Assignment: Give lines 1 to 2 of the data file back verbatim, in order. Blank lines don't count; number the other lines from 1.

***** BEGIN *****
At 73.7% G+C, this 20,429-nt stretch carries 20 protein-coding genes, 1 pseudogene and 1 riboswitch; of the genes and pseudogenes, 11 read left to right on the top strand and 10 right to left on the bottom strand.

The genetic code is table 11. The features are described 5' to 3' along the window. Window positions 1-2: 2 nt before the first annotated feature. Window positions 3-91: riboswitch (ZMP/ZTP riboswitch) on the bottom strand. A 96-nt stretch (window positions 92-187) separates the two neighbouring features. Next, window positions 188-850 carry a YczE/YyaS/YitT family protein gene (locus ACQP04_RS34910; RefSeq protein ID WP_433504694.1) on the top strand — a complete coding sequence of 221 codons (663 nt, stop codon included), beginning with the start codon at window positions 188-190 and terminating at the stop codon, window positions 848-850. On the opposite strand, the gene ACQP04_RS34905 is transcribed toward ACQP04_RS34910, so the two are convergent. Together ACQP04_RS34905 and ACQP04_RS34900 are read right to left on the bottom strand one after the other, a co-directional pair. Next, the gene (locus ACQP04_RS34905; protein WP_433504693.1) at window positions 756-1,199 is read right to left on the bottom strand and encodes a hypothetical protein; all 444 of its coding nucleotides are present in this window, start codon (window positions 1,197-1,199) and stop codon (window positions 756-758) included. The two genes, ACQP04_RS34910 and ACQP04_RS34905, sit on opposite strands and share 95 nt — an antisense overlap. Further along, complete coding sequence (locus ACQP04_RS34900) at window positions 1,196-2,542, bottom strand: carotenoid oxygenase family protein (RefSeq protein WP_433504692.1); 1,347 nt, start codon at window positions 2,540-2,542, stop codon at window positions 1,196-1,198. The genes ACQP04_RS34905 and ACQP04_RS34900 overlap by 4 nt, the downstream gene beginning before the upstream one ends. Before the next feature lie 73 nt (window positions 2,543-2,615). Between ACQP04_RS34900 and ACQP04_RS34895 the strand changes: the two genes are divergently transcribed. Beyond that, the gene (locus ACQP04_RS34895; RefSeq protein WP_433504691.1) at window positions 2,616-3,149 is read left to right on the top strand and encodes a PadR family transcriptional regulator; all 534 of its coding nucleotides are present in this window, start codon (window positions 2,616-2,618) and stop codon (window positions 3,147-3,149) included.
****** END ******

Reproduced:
At 73.7% G+C, this 20,429-nt stretch carries 20 protein-coding genes, 1 pseudogene and 1 riboswitch; of the genes and pseudogenes, 11 read left to right on the top strand and 10 right to left on the bottom strand.

The genetic code is table 11. The features are described 5' to 3' along the window. Window positions 1-2: 2 nt before the first annotated feature. Window positions 3-91: riboswitch (ZMP/ZTP riboswitch) on the bottom strand. A 96-nt stretch (window positions 92-187) separates the two neighbouring features. Next, window positions 188-850 carry a YczE/YyaS/YitT family protein gene (locus ACQP04_RS34910; RefSeq protein ID WP_433504694.1) on the top strand — a complete coding sequence of 221 codons (663 nt, stop codon included), beginning with the start codon at window positions 188-190 and terminating at the stop codon, window positions 848-850. On the opposite strand, the gene ACQP04_RS34905 is transcribed toward ACQP04_RS34910, so the two are convergent. Together ACQP04_RS34905 and ACQP04_RS34900 are read right to left on the bottom strand one after the other, a co-directional pair. Next, the gene (locus ACQP04_RS34905; protein WP_433504693.1) at window positions 756-1,199 is read right to left on the bottom strand and encodes a hypothetical protein; all 444 of its coding nucleotides are present in this window, start codon (window positions 1,197-1,199) and stop codon (window positions 756-758) included. The two genes, ACQP04_RS34910 and ACQP04_RS34905, sit on opposite strands and share 95 nt — an antisense overlap. Further along, complete coding sequence (locus ACQP04_RS34900) at window positions 1,196-2,542, bottom strand: carotenoid oxygenase family protein (RefSeq protein WP_433504692.1); 1,347 nt, start codon at window positions 2,540-2,542, stop codon at window positions 1,196-1,198. The genes ACQP04_RS34905 and ACQP04_RS34900 overlap by 4 nt, the downstream gene beginning before the upstream one ends. Before the next feature lie 73 nt (window positions 2,543-2,615). Between ACQP04_RS34900 and ACQP04_RS34895 the strand changes: the two genes are divergently transcribed. Beyond that, the gene (locus ACQP04_RS34895; RefSeq protein WP_433504691.1) at window positions 2,616-3,149 is read left to right on the top strand and encodes a PadR family transcriptional regulator; all 534 of its coding nucleotides are present in this window, start codon (window positions 2,616-2,618) and stop codon (window positions 3,147-3,149) included.